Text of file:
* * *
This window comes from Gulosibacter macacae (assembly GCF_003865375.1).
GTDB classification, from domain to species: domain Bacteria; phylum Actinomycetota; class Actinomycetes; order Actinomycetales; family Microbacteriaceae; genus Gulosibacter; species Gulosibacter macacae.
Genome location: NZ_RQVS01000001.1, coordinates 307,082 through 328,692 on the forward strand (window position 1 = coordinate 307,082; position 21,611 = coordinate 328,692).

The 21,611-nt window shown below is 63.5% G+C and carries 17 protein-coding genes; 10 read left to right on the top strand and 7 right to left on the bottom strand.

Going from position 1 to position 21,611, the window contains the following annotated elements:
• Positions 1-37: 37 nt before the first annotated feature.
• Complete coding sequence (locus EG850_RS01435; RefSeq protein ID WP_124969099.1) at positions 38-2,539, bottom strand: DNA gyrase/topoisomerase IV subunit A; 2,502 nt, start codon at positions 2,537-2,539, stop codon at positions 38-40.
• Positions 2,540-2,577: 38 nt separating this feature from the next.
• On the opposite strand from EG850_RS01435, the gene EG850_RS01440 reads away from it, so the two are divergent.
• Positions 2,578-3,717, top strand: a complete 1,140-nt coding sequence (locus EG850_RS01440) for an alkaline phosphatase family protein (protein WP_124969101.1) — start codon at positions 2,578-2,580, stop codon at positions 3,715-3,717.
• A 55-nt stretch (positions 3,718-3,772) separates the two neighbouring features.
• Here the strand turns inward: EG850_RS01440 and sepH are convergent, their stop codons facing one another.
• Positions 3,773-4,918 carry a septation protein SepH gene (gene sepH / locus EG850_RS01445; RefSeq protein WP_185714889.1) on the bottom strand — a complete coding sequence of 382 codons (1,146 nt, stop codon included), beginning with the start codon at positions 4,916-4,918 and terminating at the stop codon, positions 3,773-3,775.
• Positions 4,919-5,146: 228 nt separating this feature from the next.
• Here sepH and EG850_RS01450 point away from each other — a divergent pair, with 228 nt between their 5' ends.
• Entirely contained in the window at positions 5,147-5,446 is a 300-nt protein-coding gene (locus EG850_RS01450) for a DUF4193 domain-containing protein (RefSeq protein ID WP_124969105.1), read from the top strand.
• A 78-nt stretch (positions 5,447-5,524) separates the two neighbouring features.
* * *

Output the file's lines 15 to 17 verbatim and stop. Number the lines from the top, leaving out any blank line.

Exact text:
• Here sepH and EG850_RS01450 point away from each other — a divergent pair, with 228 nt between their 5' ends.
• Entirely contained in the window at positions 5,147-5,446 is a 300-nt protein-coding gene (locus EG850_RS01450) for a DUF4193 domain-containing protein (RefSeq protein ID WP_124969105.1), read from the top strand.
• A 78-nt stretch (positions 5,447-5,524) separates the two neighbouring features.